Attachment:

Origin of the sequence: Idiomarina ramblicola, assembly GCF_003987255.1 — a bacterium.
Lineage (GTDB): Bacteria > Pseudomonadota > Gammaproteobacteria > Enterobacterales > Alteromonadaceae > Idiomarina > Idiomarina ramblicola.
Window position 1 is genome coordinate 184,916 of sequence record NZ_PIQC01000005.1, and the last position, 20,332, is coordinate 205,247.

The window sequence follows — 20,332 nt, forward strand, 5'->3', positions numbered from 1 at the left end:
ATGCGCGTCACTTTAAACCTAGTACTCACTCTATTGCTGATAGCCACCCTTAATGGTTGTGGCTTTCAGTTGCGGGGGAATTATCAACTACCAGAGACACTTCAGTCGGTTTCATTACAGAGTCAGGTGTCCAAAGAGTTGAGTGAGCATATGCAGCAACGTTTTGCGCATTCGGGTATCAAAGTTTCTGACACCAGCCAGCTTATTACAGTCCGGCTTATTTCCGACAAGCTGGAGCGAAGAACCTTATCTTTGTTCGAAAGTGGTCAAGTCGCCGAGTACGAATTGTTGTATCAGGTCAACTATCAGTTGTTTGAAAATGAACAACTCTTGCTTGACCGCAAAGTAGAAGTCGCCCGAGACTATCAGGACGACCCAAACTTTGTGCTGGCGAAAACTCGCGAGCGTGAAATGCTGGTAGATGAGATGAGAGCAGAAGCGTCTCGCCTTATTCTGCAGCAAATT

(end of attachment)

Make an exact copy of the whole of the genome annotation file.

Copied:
Origin of the sequence: Idiomarina ramblicola, assembly GCF_003987255.1 — a bacterium.
Lineage (GTDB): Bacteria > Pseudomonadota > Gammaproteobacteria > Enterobacterales > Alteromonadaceae > Idiomarina > Idiomarina ramblicola.
Window position 1 is genome coordinate 184,916 of sequence record NZ_PIQC01000005.1, and the last position, 20,332, is coordinate 205,247.

The window sequence follows — 20,332 nt, forward strand, 5'->3', positions numbered from 1 at the left end:
ATGCGCGTCACTTTAAACCTAGTACTCACTCTATTGCTGATAGCCACCCTTAATGGTTGTGGCTTTCAGTTGCGGGGGAATTATCAACTACCAGAGACACTTCAGTCGGTTTCATTACAGAGTCAGGTGTCCAAAGAGTTGAGTGAGCATATGCAGCAACGTTTTGCGCATTCGGGTATCAAAGTTTCTGACACCAGCCAGCTTATTACAGTCCGGCTTATTTCCGACAAGCTGGAGCGAAGAACCTTATCTTTGTTCGAAAGTGGTCAAGTCGCCGAGTACGAATTGTTGTATCAGGTCAACTATCAGTTGTTTGAAAATGAACAACTCTTGCTTGACCGCAAAGTAGAAGTCGCCCGAGACTATCAGGACGACCCAAACTTTGTGCTGGCGAAAACTCGCGAGCGTGAAATGCTGGTAGATGAGATGAGAGCAGAAGCGTCTCGCCTTATTCTGCAGCAAATT